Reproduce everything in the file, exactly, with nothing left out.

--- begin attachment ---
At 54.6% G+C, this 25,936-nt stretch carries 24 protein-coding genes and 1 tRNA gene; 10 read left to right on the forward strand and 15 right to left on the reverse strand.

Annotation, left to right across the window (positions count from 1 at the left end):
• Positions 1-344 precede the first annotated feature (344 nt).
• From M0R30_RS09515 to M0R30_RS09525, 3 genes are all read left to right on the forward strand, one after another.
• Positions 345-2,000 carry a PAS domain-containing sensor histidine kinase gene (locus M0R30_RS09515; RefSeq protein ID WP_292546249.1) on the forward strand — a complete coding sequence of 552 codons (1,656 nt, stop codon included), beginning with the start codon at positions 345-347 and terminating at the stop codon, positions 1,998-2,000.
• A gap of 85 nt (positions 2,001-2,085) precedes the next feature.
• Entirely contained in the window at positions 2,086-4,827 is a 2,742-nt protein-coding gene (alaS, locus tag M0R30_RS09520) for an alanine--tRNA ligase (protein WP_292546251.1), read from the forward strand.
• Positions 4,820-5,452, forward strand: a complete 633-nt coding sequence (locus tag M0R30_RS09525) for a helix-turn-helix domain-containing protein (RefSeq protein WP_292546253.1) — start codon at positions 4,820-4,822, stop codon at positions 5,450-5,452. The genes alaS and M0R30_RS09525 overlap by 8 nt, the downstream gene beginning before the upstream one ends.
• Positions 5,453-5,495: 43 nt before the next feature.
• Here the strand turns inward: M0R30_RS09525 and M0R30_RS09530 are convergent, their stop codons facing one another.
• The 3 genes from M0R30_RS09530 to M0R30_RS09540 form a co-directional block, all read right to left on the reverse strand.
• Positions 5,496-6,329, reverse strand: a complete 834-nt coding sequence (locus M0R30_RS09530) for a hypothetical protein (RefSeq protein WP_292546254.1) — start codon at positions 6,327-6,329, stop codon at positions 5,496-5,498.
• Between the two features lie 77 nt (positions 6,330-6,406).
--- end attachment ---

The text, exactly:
At 54.6% G+C, this 25,936-nt stretch carries 24 protein-coding genes and 1 tRNA gene; 10 read left to right on the forward strand and 15 right to left on the reverse strand.

Annotation, left to right across the window (positions count from 1 at the left end):
• Positions 1-344 precede the first annotated feature (344 nt).
• From M0R30_RS09515 to M0R30_RS09525, 3 genes are all read left to right on the forward strand, one after another.
• Positions 345-2,000 carry a PAS domain-containing sensor histidine kinase gene (locus M0R30_RS09515; RefSeq protein ID WP_292546249.1) on the forward strand — a complete coding sequence of 552 codons (1,656 nt, stop codon included), beginning with the start codon at positions 345-347 and terminating at the stop codon, positions 1,998-2,000.
• A gap of 85 nt (positions 2,001-2,085) precedes the next feature.
• Entirely contained in the window at positions 2,086-4,827 is a 2,742-nt protein-coding gene (alaS, locus tag M0R30_RS09520) for an alanine--tRNA ligase (protein WP_292546251.1), read from the forward strand.
• Positions 4,820-5,452, forward strand: a complete 633-nt coding sequence (locus tag M0R30_RS09525) for a helix-turn-helix domain-containing protein (RefSeq protein WP_292546253.1) — start codon at positions 4,820-4,822, stop codon at positions 5,450-5,452. The genes alaS and M0R30_RS09525 overlap by 8 nt, the downstream gene beginning before the upstream one ends.
• Positions 5,453-5,495: 43 nt before the next feature.
• Here the strand turns inward: M0R30_RS09525 and M0R30_RS09530 are convergent, their stop codons facing one another.
• The 3 genes from M0R30_RS09530 to M0R30_RS09540 form a co-directional block, all read right to left on the reverse strand.
• Positions 5,496-6,329, reverse strand: a complete 834-nt coding sequence (locus M0R30_RS09530) for a hypothetical protein (RefSeq protein WP_292546254.1) — start codon at positions 6,327-6,329, stop codon at positions 5,496-5,498.
• Between the two features lie 77 nt (positions 6,330-6,406).